خودفریبی و شکست برای تعدیل کردن واکنشها به رغم شواهد حاصل از خطا
|کد مقاله||سال انتشار||مقاله انگلیسی||ترجمه فارسی||تعداد کلمات|
|70798||2003||19 صفحه PDF||سفارش دهید||8869 کلمه|
Publisher : Elsevier - Science Direct (الزویر - ساینس دایرکت)
Journal : Journal of Research in Personality, Volume 37, Issue 3, June 2003, Pages 205–223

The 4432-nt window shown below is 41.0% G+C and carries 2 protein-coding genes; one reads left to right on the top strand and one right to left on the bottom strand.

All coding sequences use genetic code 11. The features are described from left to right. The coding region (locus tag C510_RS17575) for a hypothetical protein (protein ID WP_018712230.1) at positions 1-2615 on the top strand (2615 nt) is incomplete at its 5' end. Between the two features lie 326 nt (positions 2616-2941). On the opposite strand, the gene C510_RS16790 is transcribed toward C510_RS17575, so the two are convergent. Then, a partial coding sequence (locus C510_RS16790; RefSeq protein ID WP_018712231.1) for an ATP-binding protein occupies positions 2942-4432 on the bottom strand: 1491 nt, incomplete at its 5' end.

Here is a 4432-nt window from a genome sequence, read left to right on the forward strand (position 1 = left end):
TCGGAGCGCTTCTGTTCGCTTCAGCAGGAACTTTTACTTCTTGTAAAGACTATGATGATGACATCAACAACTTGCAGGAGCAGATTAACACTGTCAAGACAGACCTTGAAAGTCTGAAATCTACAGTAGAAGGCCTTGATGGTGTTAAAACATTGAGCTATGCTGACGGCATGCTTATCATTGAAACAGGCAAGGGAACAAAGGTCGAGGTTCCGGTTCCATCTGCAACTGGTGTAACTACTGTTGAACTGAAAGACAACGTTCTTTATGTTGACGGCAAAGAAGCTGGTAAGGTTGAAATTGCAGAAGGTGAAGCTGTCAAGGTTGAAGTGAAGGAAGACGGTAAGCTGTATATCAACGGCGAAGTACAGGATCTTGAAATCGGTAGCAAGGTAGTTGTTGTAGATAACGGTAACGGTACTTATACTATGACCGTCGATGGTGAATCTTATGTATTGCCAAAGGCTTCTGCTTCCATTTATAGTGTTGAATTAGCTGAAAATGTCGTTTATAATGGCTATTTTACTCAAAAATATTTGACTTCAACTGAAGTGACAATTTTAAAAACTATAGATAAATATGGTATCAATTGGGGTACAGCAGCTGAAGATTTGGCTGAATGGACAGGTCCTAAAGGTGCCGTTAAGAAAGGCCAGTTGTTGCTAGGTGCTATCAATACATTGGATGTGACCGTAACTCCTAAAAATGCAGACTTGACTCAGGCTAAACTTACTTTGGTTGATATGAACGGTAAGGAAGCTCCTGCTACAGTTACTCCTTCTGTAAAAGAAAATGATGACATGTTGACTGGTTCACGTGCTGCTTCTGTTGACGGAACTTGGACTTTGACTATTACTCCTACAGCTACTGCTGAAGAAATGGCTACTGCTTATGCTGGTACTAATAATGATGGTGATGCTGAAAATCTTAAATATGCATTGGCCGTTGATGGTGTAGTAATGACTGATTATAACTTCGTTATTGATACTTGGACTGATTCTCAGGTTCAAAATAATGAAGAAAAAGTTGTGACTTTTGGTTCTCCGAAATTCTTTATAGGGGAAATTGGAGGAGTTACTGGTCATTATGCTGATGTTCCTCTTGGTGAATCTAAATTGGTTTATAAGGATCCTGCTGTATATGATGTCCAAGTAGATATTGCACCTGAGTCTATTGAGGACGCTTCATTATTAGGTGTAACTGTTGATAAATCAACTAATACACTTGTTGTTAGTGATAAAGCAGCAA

Two studies assessed performance on a gambling-type card playing task (Newman, Patterson, & Kosson, 1987) by males defined as high or low in self-deception. Monetary success in this task depends upon the ability to modulate reward-seeking responses, by attending to information indicative of task-failure. In Study 1, 28 13-year-old boys categorized as high in self-deception using Eysenck’s Junior Lie Scale (Eysenck & Eysenck, 1975), played more cards and won significantly less money than 143 categorized as low in self-deception. Study 2 replicated these findings in a sample of 42 male Harvard undergraduates defined as high or low in self-deception using Eysenck’s Lie scale (Eysenck, Eysenck, & Barrett, 1985) and the Balanced Inventory of Desirable Responding (BIDR; Paulhus, 1991). Also, a higher proportion of high self-deceivers played until the end of the task in both samples, thereby losing all their money, despite the fact that 19 of the last 20 cards were losing. These findings support a model of self-deception as ignoring evidence of error and reinforce the argument that self-deception may be maladaptive.